2005 | REGIONAL | PACIFIC NW
Puget Soundings : Beer In The Pacific Northwest
By Don Scheidt
There are times when you see something you wrote show up
in print, and you realize it’s made a liar of you. For
instance, I wrote that Bill Jenkins and Frank Halderman were
in charge of the kettles at the Big Time
brewpub in Seattle’s University District. That’s
no longer true. Jenkins is still there, but working with him
now is Kelly Wiese. Wiese doesn’t just assist Jenkins
at the Big Time, either; he also is an assistant brewer at
the Elysian brewpub, in an arrangement Dick Cantwell told
me was “further cementing the bond between the two places.”
The bond seems to be holding well, and as both Elysian
and the Big Time continue to put out high-quality beers for
their thirsty fans, let the bond cement. I’ve continued
to enjoy warming winter ales from both breweries, particularly
this year’s batch of BiFröst from Elysian, nourishing
and warming at 7.8% abv. Elysian beers were featured at an
excellent brewer’s dinner at Seattle’s Brasserie
Margaux on December 15, 2004. The dinner included five courses
paired with an ambitious selection of Elysian brews, including
Bête Blanch Triple, Zephyrus Pilsner, Saison Elysée,
The Wise ESB and Night Owl Pumpkin Ale. The courses blended
in perfect harmony with the selected beers, particularly the
dessert, which paired the limited-edition pumpkin ale with
a rich pumpkin cheesecake.
I also reported that Jay Fisher, of the Dog & Pony in
Renton, was involved in the new Red House beer and wine shop
and tapas restaurant in the same suburban town. This relationship
has come to an end, allowing Fisher to concentrate on running
his successful Renton pub.
The new Brouwers café and pub’s opening has
been pushed back, too; readers of this edition of the CBN
may have gotten their copies just in time for its opening.
Owner Matt Vandenberghe and General Manager Matt Bonney still
plan to have the 2005 edition of their nearly legendary Hard
Liver Barley Wine Festival there, but this may be held closer
to the end of winter. The plan is to make it somewhat similar
in style to the very legendary Barleywine Festival held at
San Francisco’s Toronado, with a weekend kickoff leading
to a week in which strong barley wine–style beers, rich
and fortifying and generally not low in alcohol, will dominate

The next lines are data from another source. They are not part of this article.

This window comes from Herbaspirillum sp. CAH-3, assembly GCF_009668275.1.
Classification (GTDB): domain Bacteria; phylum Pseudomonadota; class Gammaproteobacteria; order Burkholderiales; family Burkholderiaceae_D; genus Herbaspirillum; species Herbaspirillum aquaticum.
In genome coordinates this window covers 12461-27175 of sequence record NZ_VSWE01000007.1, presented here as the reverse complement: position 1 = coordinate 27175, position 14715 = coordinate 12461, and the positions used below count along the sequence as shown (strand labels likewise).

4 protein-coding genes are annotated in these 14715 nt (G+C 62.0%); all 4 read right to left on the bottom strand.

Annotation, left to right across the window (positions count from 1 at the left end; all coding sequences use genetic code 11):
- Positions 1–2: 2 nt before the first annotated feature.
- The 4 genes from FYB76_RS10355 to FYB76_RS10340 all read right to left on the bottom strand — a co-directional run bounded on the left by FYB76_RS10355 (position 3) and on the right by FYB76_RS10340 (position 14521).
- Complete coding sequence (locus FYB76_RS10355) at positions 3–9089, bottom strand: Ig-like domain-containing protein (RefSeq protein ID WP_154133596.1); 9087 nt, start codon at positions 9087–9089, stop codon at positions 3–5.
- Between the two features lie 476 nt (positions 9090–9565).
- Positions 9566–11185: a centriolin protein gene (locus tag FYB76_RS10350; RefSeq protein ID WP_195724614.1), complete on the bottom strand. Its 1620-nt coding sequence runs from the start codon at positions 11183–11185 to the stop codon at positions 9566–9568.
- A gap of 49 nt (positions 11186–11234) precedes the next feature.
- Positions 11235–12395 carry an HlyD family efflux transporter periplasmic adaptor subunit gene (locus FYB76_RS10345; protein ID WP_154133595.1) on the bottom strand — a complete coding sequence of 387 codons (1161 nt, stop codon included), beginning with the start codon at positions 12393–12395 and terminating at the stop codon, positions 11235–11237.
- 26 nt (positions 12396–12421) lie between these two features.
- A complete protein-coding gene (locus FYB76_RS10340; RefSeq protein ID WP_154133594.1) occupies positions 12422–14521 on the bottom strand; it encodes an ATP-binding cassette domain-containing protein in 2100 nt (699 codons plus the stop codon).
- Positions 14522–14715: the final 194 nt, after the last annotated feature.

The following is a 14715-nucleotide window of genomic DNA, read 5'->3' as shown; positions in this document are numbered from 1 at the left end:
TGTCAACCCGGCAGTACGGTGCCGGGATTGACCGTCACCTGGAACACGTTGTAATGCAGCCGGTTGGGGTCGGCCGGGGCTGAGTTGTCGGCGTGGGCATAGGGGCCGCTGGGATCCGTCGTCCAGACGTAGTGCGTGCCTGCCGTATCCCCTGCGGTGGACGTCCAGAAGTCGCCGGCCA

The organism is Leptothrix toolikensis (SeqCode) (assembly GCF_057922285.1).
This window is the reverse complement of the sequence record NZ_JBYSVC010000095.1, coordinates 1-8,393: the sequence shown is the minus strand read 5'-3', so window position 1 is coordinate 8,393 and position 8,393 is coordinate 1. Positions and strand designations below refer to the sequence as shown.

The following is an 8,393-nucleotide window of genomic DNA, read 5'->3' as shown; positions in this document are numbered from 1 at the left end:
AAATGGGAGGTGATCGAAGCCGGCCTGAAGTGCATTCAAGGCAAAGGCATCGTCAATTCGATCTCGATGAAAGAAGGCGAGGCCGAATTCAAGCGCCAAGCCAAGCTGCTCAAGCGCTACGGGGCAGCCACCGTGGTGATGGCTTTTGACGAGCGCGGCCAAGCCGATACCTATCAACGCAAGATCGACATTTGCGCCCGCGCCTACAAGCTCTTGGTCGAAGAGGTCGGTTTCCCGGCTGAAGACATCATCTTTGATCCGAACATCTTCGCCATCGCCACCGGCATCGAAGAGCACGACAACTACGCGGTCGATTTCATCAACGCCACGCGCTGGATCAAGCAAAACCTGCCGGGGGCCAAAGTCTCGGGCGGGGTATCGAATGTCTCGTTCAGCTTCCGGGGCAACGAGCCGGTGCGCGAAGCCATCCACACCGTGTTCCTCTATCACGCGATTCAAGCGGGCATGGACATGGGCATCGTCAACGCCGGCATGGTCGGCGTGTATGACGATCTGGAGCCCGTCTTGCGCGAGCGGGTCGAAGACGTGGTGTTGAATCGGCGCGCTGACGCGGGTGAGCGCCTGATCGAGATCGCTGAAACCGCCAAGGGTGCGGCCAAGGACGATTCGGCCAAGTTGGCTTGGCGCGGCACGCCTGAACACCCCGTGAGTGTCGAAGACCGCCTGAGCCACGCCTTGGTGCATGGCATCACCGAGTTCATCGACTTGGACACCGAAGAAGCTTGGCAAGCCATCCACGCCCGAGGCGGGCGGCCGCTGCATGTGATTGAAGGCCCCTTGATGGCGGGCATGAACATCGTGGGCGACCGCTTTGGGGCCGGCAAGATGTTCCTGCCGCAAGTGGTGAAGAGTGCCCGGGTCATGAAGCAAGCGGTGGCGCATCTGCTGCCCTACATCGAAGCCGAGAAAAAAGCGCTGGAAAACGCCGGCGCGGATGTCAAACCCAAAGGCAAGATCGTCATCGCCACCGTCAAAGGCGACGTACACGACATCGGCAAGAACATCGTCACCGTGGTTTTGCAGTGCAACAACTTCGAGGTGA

There have been big changes for Bear Creek Brewing.
Owner Mike Piechowiak was forced to move his brewing company
out of the former brewpub that housed his brewing plant. Unfortunately,
he didn’t get to take the actual brewery with him. The
brewing equipment was subsequently sold off, and Piechowiak
has been working a contract-brewing arrangement with Grant’s
in Yakima to ensure a continuing supply of Bear Creek beers.
Down the road, Piechowiak is optimistic that a brewing deal
will be worked out with a cooperating brewery, perhaps the
one that acquired the equipment that used to turn out his
beers: Diamond Knot, based in Mukilteo, Wash.
February and March will see the return of two festivals,
“Hops and Props” and “Hops on Equinox,”
both for their third editions. Hops and Props is a special
event put on to benefit the Museum of Flight in south Seattle.
It will be held on February 12, 2005, and will feature 35
breweries from throughout the West and a few imported beers
McCormick and Schmick’s will cater the event, and guests
will receive a tasting glass, a tasting guide and access to
the museum’s viewing galleries. Guests who spring for
VIP tickets will also get early admission, reserved parking
and a private tasting of specialty beers prior to the main
event. As might be expected, entry is limited to adults 21
and over. Visit www.museumofflight.org
for more information.
Don Scheidt is the author of the Northwest
BrewPage at nwbrewpage.com.
He also edits BeerWeek. He can also be reached via